Wednesday, March 5, 2014

Matchless Patience

As I sit and watch the world unravel with astounding speed, even though I know the answer, I often find myself asking God why He didn't end man and his wickedness long ago.  I am sure I'm not alone in pondering the question.  After all, as I pointed out in my last post, man is wretched, depraved, wicked, and often evil beyond our imaginations.  His ability to conjure up new ways to prove that assessment is endless.  If you disagree, I strongly suggest you go back into the Word of God and examine yourself with a microscope.  I'm confident you will find the microbes of sin and debauchery embedded deeply in every fiber of your being.

Not only was all mankind affected by the disobedience of Adam and Eve (Genesis 3), but all of creation.  Imagine Yahweh's delight in fashioning every creature that creeps, crawls, walks, swims, and flies in, on, and over the earth.  After He formed Adam from the dust, God gave Him the responsibility of naming each one, and giving Adam "dominion over the fish of the sea and over the birds of the heavens and over the livestock and over all the earth and over every creeping thing that creeps on the earth.”  It was Adam's responsibility to be a good steward over all of God's creation, including the plant life that was created to provide food, both for the animals and also for Adam.  (Genesis 1:11-31)

But when the wiles and cunning of the serpent, Satan, convinced the man and woman God had created to disobey, all creation suffered a mortal blow.  Death came upon man and all that had been created, turning the perfection of Eden into a world fallen from grace, and bringing condemnation down upon Adam and Eve who tried to cover the shame of their nakedness from Yahweh with leaves (Genesis 3:7).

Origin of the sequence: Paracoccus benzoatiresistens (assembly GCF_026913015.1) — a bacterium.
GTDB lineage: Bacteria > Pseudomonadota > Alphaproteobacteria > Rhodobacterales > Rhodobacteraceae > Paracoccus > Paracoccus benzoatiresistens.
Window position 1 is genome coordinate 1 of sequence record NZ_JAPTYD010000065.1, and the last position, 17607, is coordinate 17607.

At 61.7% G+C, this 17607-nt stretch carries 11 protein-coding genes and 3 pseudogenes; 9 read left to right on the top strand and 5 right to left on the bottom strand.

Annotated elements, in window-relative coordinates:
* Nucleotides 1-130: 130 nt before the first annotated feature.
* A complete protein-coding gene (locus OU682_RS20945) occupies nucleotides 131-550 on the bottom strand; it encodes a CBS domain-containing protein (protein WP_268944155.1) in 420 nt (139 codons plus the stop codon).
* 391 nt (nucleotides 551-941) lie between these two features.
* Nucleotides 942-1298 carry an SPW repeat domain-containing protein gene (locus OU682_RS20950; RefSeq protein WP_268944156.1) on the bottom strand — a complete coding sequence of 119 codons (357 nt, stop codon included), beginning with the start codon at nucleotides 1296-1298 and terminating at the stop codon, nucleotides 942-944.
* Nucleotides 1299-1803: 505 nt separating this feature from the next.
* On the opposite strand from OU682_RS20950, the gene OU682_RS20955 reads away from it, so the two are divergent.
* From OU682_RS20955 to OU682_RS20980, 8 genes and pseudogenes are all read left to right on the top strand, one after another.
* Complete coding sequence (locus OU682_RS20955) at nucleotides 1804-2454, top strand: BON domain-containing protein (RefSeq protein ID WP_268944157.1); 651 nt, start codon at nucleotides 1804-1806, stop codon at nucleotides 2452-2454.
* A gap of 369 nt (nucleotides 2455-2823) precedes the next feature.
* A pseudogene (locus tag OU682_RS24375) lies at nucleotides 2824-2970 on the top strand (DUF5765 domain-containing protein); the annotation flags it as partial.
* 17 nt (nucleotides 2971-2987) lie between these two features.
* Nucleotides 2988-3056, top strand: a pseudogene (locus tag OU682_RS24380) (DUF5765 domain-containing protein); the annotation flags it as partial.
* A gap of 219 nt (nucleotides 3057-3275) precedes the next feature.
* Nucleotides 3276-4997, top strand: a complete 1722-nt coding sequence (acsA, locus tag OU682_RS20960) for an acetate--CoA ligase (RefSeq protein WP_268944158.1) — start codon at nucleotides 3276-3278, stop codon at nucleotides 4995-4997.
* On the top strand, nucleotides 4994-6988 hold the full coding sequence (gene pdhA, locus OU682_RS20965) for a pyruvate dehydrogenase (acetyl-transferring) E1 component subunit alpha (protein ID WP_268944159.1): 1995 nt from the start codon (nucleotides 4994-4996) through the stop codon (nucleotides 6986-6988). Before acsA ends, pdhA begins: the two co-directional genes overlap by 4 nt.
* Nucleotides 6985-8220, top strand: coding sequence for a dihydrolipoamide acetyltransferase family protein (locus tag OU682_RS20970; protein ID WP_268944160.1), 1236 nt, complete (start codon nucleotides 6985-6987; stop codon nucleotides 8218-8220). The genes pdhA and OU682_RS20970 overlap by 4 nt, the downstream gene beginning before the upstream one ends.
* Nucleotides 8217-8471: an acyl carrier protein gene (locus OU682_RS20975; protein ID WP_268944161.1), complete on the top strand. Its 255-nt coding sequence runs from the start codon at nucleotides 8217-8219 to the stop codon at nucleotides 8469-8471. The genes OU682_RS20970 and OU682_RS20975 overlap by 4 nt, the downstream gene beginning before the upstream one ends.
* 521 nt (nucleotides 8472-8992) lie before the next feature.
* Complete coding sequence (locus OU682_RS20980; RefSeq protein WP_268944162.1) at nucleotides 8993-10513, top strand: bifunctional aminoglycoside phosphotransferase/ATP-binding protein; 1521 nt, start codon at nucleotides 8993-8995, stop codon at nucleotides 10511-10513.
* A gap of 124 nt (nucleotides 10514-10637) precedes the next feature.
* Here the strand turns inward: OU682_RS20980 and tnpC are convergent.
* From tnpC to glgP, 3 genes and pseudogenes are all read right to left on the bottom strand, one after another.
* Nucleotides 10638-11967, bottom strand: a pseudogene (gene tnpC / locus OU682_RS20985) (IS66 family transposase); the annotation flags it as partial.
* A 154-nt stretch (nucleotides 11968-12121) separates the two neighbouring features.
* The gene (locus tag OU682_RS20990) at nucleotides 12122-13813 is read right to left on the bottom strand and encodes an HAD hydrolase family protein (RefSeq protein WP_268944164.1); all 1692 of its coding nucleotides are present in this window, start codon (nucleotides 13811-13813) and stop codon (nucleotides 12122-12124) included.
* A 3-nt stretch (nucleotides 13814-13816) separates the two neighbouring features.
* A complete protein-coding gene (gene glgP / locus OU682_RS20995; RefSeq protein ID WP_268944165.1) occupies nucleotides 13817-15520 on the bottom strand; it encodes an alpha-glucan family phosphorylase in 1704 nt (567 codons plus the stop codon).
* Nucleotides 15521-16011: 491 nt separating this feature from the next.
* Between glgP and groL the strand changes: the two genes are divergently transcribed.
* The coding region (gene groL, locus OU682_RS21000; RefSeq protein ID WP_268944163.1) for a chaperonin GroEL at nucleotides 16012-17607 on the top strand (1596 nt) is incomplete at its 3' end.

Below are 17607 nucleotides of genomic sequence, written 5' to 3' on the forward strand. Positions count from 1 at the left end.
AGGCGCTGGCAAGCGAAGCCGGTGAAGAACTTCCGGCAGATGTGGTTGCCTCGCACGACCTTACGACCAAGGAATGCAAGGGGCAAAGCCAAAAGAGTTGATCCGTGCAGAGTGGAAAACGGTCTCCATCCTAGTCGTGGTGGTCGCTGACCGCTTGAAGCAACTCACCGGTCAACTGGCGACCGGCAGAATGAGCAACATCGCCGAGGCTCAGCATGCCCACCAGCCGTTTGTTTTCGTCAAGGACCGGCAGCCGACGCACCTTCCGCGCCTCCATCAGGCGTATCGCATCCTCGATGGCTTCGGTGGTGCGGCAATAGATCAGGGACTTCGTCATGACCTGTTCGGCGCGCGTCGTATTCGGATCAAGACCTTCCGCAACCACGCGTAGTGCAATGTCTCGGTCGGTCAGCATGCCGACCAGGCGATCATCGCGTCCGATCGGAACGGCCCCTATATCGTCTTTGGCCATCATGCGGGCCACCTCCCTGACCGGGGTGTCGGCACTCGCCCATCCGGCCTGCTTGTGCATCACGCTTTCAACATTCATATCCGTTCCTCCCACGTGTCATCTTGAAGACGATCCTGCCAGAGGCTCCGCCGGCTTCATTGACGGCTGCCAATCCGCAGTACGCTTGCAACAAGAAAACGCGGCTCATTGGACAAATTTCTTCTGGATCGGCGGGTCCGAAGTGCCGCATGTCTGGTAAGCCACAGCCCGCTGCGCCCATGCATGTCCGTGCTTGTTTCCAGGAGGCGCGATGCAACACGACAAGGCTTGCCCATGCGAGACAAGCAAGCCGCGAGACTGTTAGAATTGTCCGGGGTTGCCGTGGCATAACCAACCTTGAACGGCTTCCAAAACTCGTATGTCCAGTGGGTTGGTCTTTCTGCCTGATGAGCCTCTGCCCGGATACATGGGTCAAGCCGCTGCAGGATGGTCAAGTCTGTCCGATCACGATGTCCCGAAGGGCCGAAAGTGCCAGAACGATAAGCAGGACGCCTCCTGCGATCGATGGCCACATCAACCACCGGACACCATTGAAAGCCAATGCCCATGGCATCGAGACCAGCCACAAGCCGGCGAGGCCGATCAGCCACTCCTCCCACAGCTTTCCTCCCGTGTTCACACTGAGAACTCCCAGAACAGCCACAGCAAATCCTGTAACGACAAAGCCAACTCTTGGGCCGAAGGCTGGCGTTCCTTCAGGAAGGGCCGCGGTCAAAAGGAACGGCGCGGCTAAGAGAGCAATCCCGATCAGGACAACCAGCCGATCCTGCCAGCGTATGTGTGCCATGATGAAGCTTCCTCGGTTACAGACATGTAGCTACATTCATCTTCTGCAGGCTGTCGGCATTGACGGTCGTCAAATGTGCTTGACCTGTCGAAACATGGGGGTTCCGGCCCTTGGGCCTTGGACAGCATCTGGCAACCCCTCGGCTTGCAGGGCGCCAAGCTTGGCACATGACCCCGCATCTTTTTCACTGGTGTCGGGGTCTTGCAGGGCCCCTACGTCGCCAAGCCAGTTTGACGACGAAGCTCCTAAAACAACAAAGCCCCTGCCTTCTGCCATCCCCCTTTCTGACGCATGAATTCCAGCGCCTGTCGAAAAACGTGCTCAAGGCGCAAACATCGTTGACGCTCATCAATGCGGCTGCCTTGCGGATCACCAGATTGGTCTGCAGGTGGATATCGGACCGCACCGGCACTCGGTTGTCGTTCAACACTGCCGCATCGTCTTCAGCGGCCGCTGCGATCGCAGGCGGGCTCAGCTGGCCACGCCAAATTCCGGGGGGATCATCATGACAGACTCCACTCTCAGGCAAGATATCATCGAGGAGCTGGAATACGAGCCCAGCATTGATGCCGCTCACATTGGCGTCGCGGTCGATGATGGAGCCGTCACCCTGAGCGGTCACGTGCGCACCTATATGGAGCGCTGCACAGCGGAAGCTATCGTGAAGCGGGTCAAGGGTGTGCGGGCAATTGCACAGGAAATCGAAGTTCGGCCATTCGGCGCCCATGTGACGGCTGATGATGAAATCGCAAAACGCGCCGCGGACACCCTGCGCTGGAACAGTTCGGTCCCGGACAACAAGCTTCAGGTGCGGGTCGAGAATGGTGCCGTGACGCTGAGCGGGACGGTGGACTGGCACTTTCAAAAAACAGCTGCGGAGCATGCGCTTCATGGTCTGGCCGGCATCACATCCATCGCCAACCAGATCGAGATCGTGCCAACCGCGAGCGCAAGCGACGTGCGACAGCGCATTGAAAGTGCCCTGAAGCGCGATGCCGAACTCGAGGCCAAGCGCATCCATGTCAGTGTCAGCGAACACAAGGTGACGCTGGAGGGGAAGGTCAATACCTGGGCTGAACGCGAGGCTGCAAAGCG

What happens next is not often considered, other than the fact that God did it.  He turned to the animals He had so lovingly formed, killed some, then fashioned garments with their skins to cover Adam's and Eve's nakedness (Genesis 3:21).

I've always wondered if it didn't grieve the LORD to have done so.  When He created the heavens and the earth and all that was in and upon them, He saw and declared that "it was good." (Genesis 1:24-25)  In other words, He viewed everything He had done with His own hands and the breath of His mouth as perfection.  Each "living creature" was created with love we are unable to comprehend.   In my mind, it only stands to reason that, when He had to take the lives of some of them to mitigate the damage Adam and Eve had done, the result couldn't have been anything less than sorrow for His creation. Although God's omniscience knew it would happen, they, too, would have to die.

What the secular world calls "nature," bears the scars of the fall.  Consider that the animals God created were originally vegetarians (Genesis 1:29-30).  After the fall of man, man and some animals became carnivores and began to turn on each other, fighting for position at the top of the food chain.  For those of us with tender hearts, it can be disturbing to watch that cute, fuzzy animal become prey for another creature.  Often, the brutality of the hunt causes me to have to turn away and settle for the explanation that they, too, have to eat to survive.